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Proper Way to Fold a Legal Document for Mailing

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Legal documents should be handled as a business or professional document. This includes using the proper technique for folding the document before it is mailed. Folding a specific way may seem unimportant, but it shows a level of professionalism and sophistication equivalent to a speaker's use of proper grammar. Legal documents are much more professional than a letter to Mom, and taking the time to fold them professionally may help you to be taken more seriously.

Horizontal Thirds

According to Englishplus.com, the correct way to fold a business letter is to fold it twice into horizontal thirds, starting with the bottom half, then folding the top half over so that the text faces in. The bottom fold should actually be slightly more than a 1/3 fold; the top will fold down to slightly less than a 1/3 fold. When finished, any recipient of your mail will simply have to flip open the top half to see the sender's name and contact information, assuming you have properly headed the business letter.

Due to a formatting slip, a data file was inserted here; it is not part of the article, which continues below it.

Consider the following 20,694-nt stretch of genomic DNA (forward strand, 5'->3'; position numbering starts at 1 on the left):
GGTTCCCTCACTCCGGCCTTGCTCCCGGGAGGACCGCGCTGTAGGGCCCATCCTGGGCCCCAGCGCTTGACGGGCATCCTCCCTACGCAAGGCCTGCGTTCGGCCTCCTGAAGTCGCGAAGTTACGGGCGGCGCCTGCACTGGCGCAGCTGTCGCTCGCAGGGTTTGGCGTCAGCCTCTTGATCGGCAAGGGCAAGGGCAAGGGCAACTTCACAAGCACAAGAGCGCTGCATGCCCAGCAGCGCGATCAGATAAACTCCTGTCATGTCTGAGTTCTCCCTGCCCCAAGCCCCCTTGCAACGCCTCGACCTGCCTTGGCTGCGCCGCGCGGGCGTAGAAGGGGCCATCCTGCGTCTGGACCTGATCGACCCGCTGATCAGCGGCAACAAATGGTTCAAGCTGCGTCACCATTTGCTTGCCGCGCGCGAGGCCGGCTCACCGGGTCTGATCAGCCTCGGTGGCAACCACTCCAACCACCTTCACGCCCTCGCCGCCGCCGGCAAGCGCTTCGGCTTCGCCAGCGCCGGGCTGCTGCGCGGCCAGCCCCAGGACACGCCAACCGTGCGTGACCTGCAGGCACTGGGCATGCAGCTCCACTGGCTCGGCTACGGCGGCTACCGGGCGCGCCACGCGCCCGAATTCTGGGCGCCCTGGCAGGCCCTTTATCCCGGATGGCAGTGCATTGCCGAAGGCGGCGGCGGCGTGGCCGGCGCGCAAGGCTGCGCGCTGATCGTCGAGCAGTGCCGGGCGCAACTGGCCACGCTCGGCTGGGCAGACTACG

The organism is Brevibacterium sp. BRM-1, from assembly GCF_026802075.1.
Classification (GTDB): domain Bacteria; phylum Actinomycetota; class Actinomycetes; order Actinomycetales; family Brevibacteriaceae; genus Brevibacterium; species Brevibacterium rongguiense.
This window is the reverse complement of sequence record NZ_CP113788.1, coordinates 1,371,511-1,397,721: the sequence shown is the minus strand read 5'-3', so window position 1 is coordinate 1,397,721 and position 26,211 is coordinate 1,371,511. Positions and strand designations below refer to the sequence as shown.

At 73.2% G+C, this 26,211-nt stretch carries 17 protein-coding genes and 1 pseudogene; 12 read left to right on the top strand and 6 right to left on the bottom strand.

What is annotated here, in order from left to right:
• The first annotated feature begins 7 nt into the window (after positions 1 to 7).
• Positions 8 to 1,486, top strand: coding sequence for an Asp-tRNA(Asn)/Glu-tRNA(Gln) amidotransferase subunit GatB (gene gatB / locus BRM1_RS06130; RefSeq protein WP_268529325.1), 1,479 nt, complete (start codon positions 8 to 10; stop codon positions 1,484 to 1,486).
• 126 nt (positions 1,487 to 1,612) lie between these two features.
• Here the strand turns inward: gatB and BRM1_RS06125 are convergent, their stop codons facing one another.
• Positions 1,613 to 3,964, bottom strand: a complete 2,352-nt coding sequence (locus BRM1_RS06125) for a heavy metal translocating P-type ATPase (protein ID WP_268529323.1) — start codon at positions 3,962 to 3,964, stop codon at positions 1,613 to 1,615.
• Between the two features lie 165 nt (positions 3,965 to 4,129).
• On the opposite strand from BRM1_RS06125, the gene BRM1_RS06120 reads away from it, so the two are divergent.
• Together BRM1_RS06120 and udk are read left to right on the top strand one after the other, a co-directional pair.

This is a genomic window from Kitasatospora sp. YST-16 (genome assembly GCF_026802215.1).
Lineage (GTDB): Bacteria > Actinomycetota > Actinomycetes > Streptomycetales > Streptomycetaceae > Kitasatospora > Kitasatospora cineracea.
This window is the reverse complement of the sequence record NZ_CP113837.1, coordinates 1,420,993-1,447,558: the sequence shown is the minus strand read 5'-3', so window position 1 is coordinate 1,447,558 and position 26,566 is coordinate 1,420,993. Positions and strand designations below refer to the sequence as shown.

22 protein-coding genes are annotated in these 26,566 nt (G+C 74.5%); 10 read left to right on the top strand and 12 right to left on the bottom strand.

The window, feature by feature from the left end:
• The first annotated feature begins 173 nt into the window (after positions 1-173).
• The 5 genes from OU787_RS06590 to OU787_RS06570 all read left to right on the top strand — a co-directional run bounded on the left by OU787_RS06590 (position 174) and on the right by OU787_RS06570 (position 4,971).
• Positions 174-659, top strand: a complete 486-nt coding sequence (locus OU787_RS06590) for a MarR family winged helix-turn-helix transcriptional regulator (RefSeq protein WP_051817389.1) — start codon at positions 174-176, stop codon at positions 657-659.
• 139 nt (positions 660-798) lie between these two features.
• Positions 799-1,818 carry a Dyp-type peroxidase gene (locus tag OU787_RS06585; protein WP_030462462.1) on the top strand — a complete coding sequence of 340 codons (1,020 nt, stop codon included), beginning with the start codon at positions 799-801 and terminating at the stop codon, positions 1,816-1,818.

Envelopes

Proper placement of documents in an envelope is the final stage of disclosing your documents. Dixie, at savvy-business-correspondence.com, demonstrates that the letter should be placed facing the back of a #10 envelope so that the receiver can easily lift the fold that will show the top of the page and the sender. Consider that legal offices and courts receive many types of correspondence on a daily basis. Your extra consideration in folding and enveloping your documents will make it so that the recipient can flip the envelope over, pull out its contents, and open to the heading of your correspondence with ease.

Machines

For businesses or individuals who mail a lot of legal documents on a regular basis, an investment in a letter folding machine may be a wise decision. It can be difficult to fold papers with even lines and consistency. Using a machine will give you consistent results and save you time.

References

About the Author

A former cake decorator and competitive horticulturist, Amelia Allonsy is most at home in the kitchen or with her hands in the dirt. She received her Bachelor's degree from West Virginia University. Her work has been published in the San Francisco Chronicle and on other websites.